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As a grown man, I still wear the scars inflicted in childhood by my wonderful mother. I recognized her approach from afar by the click of her high heels, which boomed down hallways in my school. The sound filled me with anxious anticipation, because it always seemed like I was the last person waiting to get picked up. The nadir of our relationship was a family trip to Florida with my aunt and younger sister. I was twelve. In the car on the way down I made the mistake of air drumming the break on a hit Van Halen song. At the resort my mother, my aunt, my sister and I went to the (apparently all ages) dance club, and when the DJ played that track, my mom dragged me out onto the dance floor to dance with her. At the drum break she mimicked my imitation of Alex Van Halen and gestured for me to join in. Need I say more?
The technology of spectacle has changed at an accelerating rate over the last century; the truths of the human heart, however, have remained the same from one generation to the next. The permanent existential crisis that has emerged from world transforming technologies, like a boil on the soul of every human over the age of thirty, hit theatre folk especially hard. First movies tried to be like plays, until plays worried they need to be like movies. Then TV stepped in and made movies a nervous wreck. Now TV is worried that is has to show thirteen hours of entertainment in one sitting if it wants to compete with the Internet. Next thing you know, all theatre will be “immersive,” accessible through social media, and patterned on first-person video games like Call of Duty and Grand Theft Auto. On Saturday nights, patrons will spend five hours with a smartphone in one hand, buying credits to level up, a drink in the other hand, following a group of “actors” around cavernous warehouses repurposed as high concept haunted houses, shrouded in a pleasant or terrifying fog of illusion.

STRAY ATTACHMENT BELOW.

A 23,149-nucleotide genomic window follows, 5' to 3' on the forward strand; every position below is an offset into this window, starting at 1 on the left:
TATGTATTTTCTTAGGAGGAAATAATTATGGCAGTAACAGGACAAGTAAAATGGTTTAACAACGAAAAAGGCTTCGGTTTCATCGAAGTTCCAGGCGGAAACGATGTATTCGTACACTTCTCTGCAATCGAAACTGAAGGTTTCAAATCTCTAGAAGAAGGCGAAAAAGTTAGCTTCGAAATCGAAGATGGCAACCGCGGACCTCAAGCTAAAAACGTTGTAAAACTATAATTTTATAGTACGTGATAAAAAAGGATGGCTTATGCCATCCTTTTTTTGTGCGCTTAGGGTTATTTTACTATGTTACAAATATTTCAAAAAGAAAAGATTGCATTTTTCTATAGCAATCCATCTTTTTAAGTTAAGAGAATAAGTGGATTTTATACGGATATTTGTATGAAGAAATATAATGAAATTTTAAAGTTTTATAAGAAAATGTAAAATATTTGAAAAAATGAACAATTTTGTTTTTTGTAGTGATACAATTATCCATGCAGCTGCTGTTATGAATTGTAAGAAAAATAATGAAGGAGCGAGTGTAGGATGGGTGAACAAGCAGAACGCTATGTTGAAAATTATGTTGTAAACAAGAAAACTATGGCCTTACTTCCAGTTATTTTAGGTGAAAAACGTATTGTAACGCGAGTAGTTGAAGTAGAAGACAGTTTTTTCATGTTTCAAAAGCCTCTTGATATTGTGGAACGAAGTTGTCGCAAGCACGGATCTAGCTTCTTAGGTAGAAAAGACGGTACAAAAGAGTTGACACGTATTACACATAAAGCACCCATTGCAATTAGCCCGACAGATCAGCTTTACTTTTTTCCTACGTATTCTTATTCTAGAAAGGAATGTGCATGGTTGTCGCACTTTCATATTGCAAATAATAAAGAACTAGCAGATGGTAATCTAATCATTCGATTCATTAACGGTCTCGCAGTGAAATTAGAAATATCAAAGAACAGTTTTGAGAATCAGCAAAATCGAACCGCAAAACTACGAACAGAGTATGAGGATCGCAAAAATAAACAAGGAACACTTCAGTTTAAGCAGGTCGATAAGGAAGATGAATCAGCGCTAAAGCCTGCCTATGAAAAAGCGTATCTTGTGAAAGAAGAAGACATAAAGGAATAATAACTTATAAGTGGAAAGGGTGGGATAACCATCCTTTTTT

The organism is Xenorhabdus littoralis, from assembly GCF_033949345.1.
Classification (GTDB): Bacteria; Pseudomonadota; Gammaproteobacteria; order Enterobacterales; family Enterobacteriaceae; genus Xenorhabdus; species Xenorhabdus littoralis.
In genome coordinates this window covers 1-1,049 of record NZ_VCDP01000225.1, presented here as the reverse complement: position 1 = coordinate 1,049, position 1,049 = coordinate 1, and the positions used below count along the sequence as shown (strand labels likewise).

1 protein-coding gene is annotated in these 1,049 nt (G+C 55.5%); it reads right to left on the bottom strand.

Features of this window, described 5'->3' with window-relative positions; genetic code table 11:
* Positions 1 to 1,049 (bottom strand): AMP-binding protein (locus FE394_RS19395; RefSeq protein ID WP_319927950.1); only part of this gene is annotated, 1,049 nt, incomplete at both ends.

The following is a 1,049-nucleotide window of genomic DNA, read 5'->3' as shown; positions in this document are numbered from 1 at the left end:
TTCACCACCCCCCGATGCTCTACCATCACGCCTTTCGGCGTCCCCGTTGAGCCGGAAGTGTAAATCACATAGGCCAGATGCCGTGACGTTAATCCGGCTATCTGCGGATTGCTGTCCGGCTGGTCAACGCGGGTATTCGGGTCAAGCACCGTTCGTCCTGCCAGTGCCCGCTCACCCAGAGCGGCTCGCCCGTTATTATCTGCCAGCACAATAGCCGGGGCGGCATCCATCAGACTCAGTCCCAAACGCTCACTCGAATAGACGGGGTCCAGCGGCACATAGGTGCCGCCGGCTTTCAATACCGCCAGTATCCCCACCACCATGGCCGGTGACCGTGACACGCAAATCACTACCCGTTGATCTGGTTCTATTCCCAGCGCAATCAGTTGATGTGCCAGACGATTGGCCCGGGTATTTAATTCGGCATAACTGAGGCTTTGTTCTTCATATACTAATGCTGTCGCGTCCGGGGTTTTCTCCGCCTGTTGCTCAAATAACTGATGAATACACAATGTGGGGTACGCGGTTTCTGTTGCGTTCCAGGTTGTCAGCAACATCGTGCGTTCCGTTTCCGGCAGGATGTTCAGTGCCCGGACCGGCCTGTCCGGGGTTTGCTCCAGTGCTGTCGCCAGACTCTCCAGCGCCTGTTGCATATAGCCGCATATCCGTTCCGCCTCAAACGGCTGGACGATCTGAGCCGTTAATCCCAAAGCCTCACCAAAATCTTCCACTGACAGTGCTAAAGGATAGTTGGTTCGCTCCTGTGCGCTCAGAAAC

“The world breaks everyone … those that will not break it kills. It kills the very good and the very gentle and the very brave impartially. If you are none of these you can be sure it will kill you too but there will be no special hurry.”
Hemingway, A Farewell to Arms
Two guitarists take a seat on the stage, and a woman in flamenco dress steps into the spotlight, her heels tapping a Spanish tattoo like a brace of castanets. A dandy in a ruffled tuxedo shirt and another in a tweed suit are drawn into the light with her, and each takes turns playing the bull to her matador. She is the ánima of España, and these are her most famous artists, Federico García Lorca and Salvador Dalí.